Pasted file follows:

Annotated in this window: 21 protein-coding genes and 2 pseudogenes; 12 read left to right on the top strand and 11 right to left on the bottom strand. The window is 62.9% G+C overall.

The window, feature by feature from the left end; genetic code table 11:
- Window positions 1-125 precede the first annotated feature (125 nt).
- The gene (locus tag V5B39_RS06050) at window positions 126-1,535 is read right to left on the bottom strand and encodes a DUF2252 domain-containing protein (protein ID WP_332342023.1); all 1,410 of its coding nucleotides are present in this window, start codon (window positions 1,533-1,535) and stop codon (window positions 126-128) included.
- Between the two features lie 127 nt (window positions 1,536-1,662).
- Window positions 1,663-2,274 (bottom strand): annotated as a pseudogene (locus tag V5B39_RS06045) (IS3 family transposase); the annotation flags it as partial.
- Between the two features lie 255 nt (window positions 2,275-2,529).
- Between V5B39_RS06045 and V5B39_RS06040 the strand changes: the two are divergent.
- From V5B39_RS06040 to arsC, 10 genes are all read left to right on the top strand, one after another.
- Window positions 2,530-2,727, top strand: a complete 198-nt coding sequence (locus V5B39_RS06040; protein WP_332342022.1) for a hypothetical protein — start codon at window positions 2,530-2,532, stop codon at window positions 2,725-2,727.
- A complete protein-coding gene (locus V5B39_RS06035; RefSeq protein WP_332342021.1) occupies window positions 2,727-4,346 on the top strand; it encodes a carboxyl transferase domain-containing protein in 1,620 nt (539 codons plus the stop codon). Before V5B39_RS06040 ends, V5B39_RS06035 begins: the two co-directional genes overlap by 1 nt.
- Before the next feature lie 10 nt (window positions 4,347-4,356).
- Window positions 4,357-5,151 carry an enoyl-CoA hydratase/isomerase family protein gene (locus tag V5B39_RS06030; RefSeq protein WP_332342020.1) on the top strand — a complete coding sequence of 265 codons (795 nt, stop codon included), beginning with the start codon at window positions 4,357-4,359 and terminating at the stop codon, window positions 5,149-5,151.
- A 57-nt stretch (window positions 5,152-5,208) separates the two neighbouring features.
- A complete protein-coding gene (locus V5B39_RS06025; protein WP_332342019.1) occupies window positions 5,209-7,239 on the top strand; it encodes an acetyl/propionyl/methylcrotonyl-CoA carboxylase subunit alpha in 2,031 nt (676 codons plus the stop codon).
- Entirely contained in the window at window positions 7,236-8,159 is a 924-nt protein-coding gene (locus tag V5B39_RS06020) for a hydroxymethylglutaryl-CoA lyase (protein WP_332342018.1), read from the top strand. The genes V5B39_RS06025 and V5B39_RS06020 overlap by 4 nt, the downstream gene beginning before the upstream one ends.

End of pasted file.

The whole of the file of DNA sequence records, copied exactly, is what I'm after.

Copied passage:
Annotated in this window: 21 protein-coding genes and 2 pseudogenes; 12 read left to right on the top strand and 11 right to left on the bottom strand. The window is 62.9% G+C overall.

The window, feature by feature from the left end; genetic code table 11:
- Window positions 1-125 precede the first annotated feature (125 nt).
- The gene (locus tag V5B39_RS06050) at window positions 126-1,535 is read right to left on the bottom strand and encodes a DUF2252 domain-containing protein (protein ID WP_332342023.1); all 1,410 of its coding nucleotides are present in this window, start codon (window positions 1,533-1,535) and stop codon (window positions 126-128) included.
- Between the two features lie 127 nt (window positions 1,536-1,662).
- Window positions 1,663-2,274 (bottom strand): annotated as a pseudogene (locus tag V5B39_RS06045) (IS3 family transposase); the annotation flags it as partial.
- Between the two features lie 255 nt (window positions 2,275-2,529).
- Between V5B39_RS06045 and V5B39_RS06040 the strand changes: the two are divergent.
- From V5B39_RS06040 to arsC, 10 genes are all read left to right on the top strand, one after another.
- Window positions 2,530-2,727, top strand: a complete 198-nt coding sequence (locus V5B39_RS06040; protein WP_332342022.1) for a hypothetical protein — start codon at window positions 2,530-2,532, stop codon at window positions 2,725-2,727.
- A complete protein-coding gene (locus V5B39_RS06035; RefSeq protein WP_332342021.1) occupies window positions 2,727-4,346 on the top strand; it encodes a carboxyl transferase domain-containing protein in 1,620 nt (539 codons plus the stop codon). Before V5B39_RS06040 ends, V5B39_RS06035 begins: the two co-directional genes overlap by 1 nt.
- Before the next feature lie 10 nt (window positions 4,347-4,356).
- Window positions 4,357-5,151 carry an enoyl-CoA hydratase/isomerase family protein gene (locus tag V5B39_RS06030; RefSeq protein WP_332342020.1) on the top strand — a complete coding sequence of 265 codons (795 nt, stop codon included), beginning with the start codon at window positions 4,357-4,359 and terminating at the stop codon, window positions 5,149-5,151.
- A 57-nt stretch (window positions 5,152-5,208) separates the two neighbouring features.
- A complete protein-coding gene (locus V5B39_RS06025; protein WP_332342019.1) occupies window positions 5,209-7,239 on the top strand; it encodes an acetyl/propionyl/methylcrotonyl-CoA carboxylase subunit alpha in 2,031 nt (676 codons plus the stop codon).
- Entirely contained in the window at window positions 7,236-8,159 is a 924-nt protein-coding gene (locus tag V5B39_RS06020) for a hydroxymethylglutaryl-CoA lyase (protein WP_332342018.1), read from the top strand. The genes V5B39_RS06025 and V5B39_RS06020 overlap by 4 nt, the downstream gene beginning before the upstream one ends.